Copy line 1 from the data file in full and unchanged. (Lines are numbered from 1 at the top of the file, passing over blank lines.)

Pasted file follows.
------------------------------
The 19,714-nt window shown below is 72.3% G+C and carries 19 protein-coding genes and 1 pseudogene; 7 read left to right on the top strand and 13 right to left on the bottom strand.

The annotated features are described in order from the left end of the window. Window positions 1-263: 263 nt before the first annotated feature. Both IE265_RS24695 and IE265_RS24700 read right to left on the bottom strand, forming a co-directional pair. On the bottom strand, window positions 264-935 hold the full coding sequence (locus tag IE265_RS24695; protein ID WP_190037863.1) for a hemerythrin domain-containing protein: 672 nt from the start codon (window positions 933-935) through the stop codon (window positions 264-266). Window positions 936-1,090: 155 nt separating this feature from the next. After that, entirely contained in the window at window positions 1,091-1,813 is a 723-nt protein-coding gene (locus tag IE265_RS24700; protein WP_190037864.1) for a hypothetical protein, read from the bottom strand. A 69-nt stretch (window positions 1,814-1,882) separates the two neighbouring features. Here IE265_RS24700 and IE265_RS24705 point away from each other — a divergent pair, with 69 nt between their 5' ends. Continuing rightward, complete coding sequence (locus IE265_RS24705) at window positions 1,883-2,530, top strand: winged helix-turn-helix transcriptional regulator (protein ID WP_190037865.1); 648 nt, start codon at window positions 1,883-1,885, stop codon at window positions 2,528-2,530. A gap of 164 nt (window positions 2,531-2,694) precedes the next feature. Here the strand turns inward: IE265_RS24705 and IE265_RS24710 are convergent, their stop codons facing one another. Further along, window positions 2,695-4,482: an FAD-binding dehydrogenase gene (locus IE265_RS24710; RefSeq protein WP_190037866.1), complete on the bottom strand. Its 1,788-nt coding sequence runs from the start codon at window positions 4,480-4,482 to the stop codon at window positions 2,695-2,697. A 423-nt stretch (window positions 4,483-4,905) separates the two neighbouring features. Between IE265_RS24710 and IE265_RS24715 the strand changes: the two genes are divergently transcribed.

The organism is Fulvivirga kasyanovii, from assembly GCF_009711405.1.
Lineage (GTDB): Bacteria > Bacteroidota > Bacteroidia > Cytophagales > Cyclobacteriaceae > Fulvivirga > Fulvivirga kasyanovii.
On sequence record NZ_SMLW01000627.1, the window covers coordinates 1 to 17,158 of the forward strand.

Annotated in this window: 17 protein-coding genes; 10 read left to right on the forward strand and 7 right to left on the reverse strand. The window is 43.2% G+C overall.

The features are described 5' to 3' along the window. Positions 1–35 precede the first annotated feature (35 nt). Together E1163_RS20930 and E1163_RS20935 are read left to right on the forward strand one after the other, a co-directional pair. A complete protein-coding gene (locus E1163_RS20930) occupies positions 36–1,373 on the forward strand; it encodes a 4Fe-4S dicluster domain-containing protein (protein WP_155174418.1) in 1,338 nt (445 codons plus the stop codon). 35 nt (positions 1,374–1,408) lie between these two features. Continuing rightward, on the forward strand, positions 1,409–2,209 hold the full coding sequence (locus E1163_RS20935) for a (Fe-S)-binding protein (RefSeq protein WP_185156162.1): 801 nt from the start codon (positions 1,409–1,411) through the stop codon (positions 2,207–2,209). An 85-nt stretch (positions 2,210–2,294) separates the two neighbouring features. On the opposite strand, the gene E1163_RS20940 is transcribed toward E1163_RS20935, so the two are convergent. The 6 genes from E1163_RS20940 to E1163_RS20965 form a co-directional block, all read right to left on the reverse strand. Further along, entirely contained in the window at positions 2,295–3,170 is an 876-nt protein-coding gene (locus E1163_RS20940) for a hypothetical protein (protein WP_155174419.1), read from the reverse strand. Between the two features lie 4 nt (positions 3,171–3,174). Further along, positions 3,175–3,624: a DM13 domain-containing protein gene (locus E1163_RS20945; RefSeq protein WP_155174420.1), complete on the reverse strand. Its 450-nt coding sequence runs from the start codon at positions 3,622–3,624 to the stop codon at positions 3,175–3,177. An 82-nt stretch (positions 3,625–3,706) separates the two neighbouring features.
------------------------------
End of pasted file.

The 19,714-nt window shown below is 72.3% G+C and carries 19 protein-coding genes and 1 pseudogene; 7 read left to right on the top strand and 13 right to left on the bottom strand.